Overgrowth from Wolfire Games goes open source

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Just like they did with some earlier games, Wolfire Games have now open sourced the game code for Overgrowth. What is it? Overgrowth is a 3D martial arts action-adventure featuring giant rabbits — jump, kick, throw, and slash your way to victory.

You will still need to own a copy of the game, as the open source release does not include the data files, which is a great way for developers to support the open source community (and enable their game to live on forever pretty much) while also continue to earn from it easily.

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The source code is available on GitHub.

You can buy it on Humble Store and Steam.

Article taken from GamingOnLinux.com.
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15 comments
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Zlopez 22 Apr
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It's always nice to see a game being open sourced, even if it doesn't include any assets. It will keep the game alive even if the developer is not around anymore to take care of it.

This made my day :-)
Julius 22 Apr
Nice to see that their codebase and build process for Linux is not some obscure afterthought and should be relatively easy to maintain in the future.

The game itself is sadly a bit meh and while there is some experimental multiplayer support, it seems like the overall engine design doesn't really lend itself to expanding that further.

Would be nice though if someone took that awesome procedural animation system and made a library for Godot out of it or integrate it with Blender or so.
edo 22 Apr
Quoting: JuliusNice to see that their codebase and build process for Linux is not some obscure afterthought and should be relatively easy to maintain in the future.

The game itself is sadly a bit meh and while there is some experimental multiplayer support, it seems like the overall engine design doesn't really lend itself to expanding that further.

Would be nice though if someone took that awesome procedural animation system and made a library for Godot out of it or integrate it with Blender or so.

The game itself is awesome (and by game I mean the engine), have you never tried the editor mode? You can do a lot of things there way easier than on a normal engine
Julius 22 Apr
Quoting: edoThe game itself is awesome (and by game I mean the engine), have you never tried the editor mode? You can do a lot of things there way easier than on a normal engine

As a sandbox and mod platform it seems quite cool indeed, but the official story campaign is very lackluster.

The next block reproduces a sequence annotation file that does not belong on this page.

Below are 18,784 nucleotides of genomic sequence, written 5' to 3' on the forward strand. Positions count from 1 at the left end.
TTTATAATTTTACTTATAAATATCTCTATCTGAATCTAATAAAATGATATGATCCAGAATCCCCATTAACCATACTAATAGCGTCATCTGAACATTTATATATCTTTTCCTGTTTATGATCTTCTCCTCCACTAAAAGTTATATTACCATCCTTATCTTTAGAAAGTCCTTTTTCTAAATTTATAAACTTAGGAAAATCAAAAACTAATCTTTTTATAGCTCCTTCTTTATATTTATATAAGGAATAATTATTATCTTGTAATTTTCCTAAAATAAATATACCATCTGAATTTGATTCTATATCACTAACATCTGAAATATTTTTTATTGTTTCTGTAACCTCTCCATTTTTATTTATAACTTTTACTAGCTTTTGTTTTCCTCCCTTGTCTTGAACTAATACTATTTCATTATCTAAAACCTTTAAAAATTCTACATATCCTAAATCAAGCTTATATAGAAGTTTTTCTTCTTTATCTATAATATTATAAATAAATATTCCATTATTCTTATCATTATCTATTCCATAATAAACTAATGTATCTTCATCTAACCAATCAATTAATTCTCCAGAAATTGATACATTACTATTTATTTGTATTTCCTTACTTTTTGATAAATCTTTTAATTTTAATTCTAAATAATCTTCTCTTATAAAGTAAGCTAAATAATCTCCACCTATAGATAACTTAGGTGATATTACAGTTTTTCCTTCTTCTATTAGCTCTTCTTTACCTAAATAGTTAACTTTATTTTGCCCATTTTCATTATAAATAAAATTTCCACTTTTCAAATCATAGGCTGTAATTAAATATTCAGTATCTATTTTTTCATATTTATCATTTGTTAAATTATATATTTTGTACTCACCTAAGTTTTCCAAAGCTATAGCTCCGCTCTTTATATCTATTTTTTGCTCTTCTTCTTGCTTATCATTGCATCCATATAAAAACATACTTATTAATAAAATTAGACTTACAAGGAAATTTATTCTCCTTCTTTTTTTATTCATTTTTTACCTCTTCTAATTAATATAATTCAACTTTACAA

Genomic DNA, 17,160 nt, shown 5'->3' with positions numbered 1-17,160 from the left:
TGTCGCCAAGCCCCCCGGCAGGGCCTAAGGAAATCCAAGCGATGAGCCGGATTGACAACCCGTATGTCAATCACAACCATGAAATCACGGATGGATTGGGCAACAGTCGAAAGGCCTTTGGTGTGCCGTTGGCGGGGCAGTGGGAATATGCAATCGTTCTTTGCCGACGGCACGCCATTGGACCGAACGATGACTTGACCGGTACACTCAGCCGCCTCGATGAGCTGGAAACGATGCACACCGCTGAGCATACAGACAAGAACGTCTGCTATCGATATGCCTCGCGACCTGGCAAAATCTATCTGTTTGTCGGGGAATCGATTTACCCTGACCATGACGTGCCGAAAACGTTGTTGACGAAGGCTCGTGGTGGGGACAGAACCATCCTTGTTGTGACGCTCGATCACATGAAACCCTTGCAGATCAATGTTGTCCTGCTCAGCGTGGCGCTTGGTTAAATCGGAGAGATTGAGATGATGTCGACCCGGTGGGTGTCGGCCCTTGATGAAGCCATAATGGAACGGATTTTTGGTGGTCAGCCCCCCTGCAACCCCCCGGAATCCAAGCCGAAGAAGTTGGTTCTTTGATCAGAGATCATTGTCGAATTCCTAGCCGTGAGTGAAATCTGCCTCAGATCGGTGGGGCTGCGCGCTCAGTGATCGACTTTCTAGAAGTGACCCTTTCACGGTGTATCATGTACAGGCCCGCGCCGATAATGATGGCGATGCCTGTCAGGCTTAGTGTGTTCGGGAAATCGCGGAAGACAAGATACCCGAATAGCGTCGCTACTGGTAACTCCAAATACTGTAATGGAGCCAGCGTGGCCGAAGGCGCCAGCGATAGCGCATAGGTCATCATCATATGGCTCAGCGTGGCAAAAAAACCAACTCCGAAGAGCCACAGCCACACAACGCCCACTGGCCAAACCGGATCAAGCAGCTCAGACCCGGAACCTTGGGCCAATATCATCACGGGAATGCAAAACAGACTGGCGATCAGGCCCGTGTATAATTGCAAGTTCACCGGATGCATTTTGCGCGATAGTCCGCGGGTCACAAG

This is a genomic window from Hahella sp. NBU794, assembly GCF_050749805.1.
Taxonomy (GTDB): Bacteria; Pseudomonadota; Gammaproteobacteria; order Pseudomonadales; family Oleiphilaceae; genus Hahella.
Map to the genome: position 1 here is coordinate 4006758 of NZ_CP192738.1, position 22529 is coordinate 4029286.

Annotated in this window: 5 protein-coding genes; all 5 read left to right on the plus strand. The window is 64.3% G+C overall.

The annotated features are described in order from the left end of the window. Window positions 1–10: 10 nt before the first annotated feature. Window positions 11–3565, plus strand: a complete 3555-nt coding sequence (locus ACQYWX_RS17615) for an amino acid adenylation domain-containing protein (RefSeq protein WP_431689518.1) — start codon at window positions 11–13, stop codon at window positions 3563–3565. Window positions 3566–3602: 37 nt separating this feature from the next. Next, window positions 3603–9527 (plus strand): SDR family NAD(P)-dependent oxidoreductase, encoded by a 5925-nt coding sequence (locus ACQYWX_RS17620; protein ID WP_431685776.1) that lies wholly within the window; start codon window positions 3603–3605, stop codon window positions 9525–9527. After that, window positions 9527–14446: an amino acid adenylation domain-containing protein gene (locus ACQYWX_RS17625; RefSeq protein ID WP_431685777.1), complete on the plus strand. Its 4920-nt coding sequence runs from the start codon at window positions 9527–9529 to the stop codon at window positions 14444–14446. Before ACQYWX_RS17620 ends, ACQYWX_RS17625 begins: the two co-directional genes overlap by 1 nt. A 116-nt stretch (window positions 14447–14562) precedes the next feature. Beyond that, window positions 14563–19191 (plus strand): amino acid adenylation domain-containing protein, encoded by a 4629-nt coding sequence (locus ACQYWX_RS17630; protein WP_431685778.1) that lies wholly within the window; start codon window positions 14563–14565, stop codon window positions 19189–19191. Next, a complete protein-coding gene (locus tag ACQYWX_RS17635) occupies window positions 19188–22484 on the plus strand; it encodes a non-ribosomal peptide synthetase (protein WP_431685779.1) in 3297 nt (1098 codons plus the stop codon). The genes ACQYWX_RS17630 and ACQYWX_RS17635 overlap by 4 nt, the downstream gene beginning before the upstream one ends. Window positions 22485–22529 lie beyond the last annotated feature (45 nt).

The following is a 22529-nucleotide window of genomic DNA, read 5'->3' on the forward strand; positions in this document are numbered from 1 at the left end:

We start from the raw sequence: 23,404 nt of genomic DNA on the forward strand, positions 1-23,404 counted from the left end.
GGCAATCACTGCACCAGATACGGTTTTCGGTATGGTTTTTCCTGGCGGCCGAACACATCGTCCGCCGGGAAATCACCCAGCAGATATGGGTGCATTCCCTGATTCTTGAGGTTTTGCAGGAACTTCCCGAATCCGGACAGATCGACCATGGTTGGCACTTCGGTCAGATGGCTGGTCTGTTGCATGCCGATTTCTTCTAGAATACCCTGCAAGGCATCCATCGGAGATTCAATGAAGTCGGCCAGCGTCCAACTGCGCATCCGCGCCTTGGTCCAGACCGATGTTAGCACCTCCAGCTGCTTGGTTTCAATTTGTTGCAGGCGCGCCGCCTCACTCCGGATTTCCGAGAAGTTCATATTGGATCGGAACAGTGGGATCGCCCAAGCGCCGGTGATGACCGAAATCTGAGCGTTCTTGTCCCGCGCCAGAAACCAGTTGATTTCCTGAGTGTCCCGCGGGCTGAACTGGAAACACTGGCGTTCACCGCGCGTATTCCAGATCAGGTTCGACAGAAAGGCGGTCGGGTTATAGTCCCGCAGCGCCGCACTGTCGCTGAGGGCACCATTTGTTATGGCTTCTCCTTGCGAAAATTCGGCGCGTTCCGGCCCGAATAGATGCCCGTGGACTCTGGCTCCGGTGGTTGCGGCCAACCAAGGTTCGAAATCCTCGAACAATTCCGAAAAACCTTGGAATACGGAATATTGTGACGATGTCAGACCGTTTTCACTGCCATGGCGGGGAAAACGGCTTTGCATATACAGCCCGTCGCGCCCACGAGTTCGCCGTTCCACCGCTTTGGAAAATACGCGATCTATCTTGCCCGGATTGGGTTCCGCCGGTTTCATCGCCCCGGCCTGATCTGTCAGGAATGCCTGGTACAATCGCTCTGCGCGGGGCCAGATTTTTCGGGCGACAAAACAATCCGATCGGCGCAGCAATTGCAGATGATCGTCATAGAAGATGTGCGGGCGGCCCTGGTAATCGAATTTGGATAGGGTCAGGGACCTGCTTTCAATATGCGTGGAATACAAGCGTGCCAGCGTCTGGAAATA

Pengling 22 Apr
Wolfire Games was always good about supporting non-Windows platforms, and I enjoyed the first game, Lugaru, quite a bit, so it's really nice to see this (especially since I had forgotten that there's a sequel) - I'll have to grab it when I've got a moment!
Shaolu 22 Apr
Quoting: Julius
Quoting: edoThe game itself is awesome (and by game I mean the engine), have you never tried the editor mode? You can do a lot of things there way easier than on a normal engine

As a sandbox and mod platform it seems quite cool indeed, but the official story campaign is very lackluster.

So, precisely the same story as Neverwinter Nights. It's always annoying when game reviews focus so much on the campaign without noting that the original campaign is ancillary to the game's true potential as a platform.
awesome af
skye 22 Apr
I originally found out about their games when the previous one was open sourced and happily bought Overgrowth. Nice to see them keep it up!
gbudny 22 Apr
Great!

Does nobody remember Black Shades for Linux?

Https://www.icculus.org/blackshades/

It was simple, fun, and tricky at the same time.
slaapliedje 23 Apr
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  • Supporter Plus
Quoting: JuliusNice to see that their codebase and build process for Linux is not some obscure afterthought and should be relatively easy to maintain in the future.

The game itself is sadly a bit meh and while there is some experimental multiplayer support, it seems like the overall engine design doesn't really lend itself to expanding that further.

Would be nice though if someone took that awesome procedural animation system and made a library for Godot out of it or integrate it with Blender or so.
One always forgets that open source also makes it easy to port to previously unsupported platforms. Like maybe someone will make a native m1 macbook port!
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